T20 cricket has not really been India’s jam. They’ve been a better ODI side, bolstered by two titans of consistency, Mithali Raj and Jhulan Goswami. They’ve been in two ODI World Cup finals, but you’d probably not bet on them being in a T20 final. Always chasing the Australias. The Englands. India didn’t have the power. Didn’t score fast enough. Didn’t bowl fast enough. India didn’t have T20 leagues (still don’t). Before Saturday, India had never won a knock-out match in a global T20I tournament.
This Commonwealth Games campaign has been different. Ahead of the CWG, all the talk was of flags being raised, anthems being sung. Not of medals assured, but a medal won, one medal in particular. There was a refusal to talk up any one opposition. Because if you want to win things, you have to beat everybody.
On the tour to Sri Lanka in June, things were coalescing off the field. A ‘Players Only’ meeting talked about what they want to stand for. Shall they keep moping and moaning that Australia have T20 Leagues, but India have no Women’s IPL? Or shall they control the controllables, and control the narrative. Take it by the throat and shape it.
Smriti Mandhana said the players talked about how they want the next generation to see them. On Saturday, in the semifinal, they saw her living her words. Her highest score in T20Is is 86, but her most significant score is this 61, scripted off 32 balls. She lofted, she drove, she carved, she played textbook shots. All this we knew she could do. But she also stood tall and swung sixes across the line, bent low and scooped, playing textbook T20 cricket. Shots she’s never played before in her career. She evolved.
Sneh Rana was not at that meeting in Sri Lanka as she worked on a niggling knee at the NCA. ‘Killing attitude’ is the phrase she heard when she linked up with the team, the phrase they came up with there. ‘Killing attitude’ is what she showed when she defended 13 off the final over, with only three fielders allowed on the boundary.
But attitude doesn’t win you games without preparation. Individual brilliance doesn’t win tournaments. India have added a missing element to their T20 game: A data analyst, Saikrishnan Chandrasekaran, affiliated to SportsMechanics. The players have been vocal about his contributions. You could see it in the yorkers Rana went for in that last over (“I’ve never bowled so many yorkers”). You could see it in skipper Harmanpreet Kaur’s decision to bowl Shafali Verma in the 16th over (“We didn’t want to give them back to back overs of off spin, Shafali bowls a mixture”). You could see it in the decision to send in left-handed Deepti Sharma ahead of Pooja Vastrakar, keeping Sophie Ecclestone out of the death overs. You could see it in the straightish deep cover India had for Natalie Sciver throughout her innings, which kept her under a run-a-ball.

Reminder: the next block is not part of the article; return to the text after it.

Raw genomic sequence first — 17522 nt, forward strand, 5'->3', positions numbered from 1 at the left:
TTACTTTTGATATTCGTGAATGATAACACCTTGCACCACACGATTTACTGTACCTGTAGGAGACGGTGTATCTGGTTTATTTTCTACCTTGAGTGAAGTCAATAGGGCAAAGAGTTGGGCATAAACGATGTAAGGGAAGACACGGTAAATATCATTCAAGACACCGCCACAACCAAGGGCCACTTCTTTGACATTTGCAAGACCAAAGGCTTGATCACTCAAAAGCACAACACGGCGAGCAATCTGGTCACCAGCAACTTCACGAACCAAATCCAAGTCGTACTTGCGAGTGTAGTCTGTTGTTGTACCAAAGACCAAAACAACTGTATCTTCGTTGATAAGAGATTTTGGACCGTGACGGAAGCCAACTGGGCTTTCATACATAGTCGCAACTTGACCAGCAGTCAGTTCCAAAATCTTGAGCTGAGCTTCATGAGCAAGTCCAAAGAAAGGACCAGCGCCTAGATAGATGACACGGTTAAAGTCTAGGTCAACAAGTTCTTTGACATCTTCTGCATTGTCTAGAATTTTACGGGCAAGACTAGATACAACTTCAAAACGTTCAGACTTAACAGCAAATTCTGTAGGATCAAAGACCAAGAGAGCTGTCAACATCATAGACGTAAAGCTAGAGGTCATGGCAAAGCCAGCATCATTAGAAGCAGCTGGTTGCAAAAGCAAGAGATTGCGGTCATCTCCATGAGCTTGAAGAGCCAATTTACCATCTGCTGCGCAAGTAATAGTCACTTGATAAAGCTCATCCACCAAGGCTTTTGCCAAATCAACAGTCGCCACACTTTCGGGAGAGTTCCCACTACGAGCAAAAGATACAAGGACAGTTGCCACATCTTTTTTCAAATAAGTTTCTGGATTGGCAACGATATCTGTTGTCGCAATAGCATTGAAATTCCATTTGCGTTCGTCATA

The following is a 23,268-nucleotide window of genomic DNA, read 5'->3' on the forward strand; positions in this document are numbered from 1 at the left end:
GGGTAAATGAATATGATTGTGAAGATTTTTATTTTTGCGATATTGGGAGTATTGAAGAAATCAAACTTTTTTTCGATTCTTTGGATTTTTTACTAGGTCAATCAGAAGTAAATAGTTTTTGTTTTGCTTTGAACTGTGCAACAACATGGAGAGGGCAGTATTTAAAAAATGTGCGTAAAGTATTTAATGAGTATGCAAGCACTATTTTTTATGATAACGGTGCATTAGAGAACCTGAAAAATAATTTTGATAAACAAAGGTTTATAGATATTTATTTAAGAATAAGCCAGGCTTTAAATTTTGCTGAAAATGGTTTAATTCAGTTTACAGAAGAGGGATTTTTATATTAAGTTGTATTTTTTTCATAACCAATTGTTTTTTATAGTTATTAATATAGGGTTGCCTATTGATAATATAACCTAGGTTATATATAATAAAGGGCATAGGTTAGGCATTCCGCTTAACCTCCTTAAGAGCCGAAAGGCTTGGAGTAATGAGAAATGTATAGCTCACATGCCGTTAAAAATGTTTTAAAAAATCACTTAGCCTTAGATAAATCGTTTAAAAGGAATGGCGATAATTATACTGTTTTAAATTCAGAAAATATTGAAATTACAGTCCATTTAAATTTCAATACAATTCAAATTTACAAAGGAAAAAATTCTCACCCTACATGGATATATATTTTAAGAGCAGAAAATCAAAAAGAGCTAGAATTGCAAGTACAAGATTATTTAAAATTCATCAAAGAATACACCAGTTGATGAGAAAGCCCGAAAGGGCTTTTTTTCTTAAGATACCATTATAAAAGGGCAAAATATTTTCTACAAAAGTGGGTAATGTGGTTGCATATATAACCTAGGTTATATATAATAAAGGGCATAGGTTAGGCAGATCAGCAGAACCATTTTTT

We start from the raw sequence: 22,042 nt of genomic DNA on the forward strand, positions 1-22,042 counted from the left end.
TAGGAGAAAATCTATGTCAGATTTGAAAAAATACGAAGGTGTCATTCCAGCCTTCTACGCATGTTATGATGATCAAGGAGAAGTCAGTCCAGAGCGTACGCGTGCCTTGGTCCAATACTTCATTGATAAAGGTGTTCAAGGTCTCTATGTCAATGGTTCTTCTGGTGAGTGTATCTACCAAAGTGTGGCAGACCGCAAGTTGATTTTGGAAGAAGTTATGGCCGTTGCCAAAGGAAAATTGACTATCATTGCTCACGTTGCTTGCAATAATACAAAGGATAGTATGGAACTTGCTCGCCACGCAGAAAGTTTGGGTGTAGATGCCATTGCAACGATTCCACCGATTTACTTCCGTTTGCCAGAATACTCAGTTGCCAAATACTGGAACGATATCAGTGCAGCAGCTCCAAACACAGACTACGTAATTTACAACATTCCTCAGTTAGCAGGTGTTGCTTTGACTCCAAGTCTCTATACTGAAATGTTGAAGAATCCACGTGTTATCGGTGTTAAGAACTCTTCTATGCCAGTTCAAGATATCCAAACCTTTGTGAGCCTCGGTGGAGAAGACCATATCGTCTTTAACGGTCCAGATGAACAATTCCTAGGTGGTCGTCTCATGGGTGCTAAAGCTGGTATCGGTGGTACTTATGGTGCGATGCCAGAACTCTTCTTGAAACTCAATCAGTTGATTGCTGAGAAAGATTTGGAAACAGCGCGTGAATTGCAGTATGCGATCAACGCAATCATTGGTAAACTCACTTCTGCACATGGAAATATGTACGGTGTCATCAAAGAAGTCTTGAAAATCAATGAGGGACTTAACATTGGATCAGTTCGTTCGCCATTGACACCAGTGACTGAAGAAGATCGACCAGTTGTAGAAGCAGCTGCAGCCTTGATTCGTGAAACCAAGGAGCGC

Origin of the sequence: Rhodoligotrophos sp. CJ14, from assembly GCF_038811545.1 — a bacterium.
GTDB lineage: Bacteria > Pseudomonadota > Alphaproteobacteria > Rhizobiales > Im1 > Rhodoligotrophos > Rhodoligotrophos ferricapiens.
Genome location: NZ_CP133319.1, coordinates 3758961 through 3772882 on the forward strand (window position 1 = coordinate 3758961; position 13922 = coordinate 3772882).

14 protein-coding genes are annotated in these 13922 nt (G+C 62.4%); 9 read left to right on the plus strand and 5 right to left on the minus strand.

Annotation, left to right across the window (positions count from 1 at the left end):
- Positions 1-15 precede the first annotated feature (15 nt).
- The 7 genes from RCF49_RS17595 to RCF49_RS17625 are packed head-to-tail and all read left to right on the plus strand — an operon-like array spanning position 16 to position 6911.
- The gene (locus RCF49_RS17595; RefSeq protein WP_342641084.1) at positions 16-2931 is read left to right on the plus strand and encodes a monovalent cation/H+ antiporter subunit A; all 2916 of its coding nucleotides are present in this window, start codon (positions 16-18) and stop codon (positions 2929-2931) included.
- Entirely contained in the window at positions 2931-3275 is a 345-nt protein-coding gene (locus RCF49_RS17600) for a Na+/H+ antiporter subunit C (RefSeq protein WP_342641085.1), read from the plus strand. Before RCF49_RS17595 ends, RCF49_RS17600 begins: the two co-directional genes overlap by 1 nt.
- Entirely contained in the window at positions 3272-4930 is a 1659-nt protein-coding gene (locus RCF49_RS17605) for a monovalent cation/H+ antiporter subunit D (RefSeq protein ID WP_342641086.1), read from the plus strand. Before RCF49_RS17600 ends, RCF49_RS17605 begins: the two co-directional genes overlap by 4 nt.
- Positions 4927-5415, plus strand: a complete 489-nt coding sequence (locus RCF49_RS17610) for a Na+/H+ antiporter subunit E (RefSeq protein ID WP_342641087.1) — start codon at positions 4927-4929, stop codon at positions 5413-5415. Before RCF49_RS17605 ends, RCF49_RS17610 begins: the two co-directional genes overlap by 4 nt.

Not all of these decisions came off: Deepti batted at just a run a ball, Shafali conceded 15, but the T20 thinking underlining them was practically shouting itself out.
India weren’t a T20 team, but suddenly they look more like one. They have a batting group who have been effective before, but are now being aggressive. They don’t have the perfect fast bowlers, but they have two who swing it either way, and a middle overs enforcer who bowls hard lengths and short balls. They’re not the best fielding side, but they have the awareness to have their best fielders in the right places, which is how Mandhana ran out Sciver and Radha Yadav ran out Amy Jones. India weren’t a T20 team, but India are evolving.
India handed a red-hot England their first loss of the summer. And got into the final that everyone wants to get into, the first ever gold medal match in Commonwealth women’s cricket history. After the win, there’s that talk again, about the job not being done, about it being too early to celebrate. Getting to the semis is expected for this Indian team. Getting into finals is what they want the next generation to expect. Winning the thing is what they want to do.
India women 164/5 (S Mandhana 61, J Rodrigues 44*, Freya Kemp 2/22) beat England women 160/6 (Danni Wyatt 35, Nat Scriver 41, Sneh Rana 2/28). India won by 4 runs
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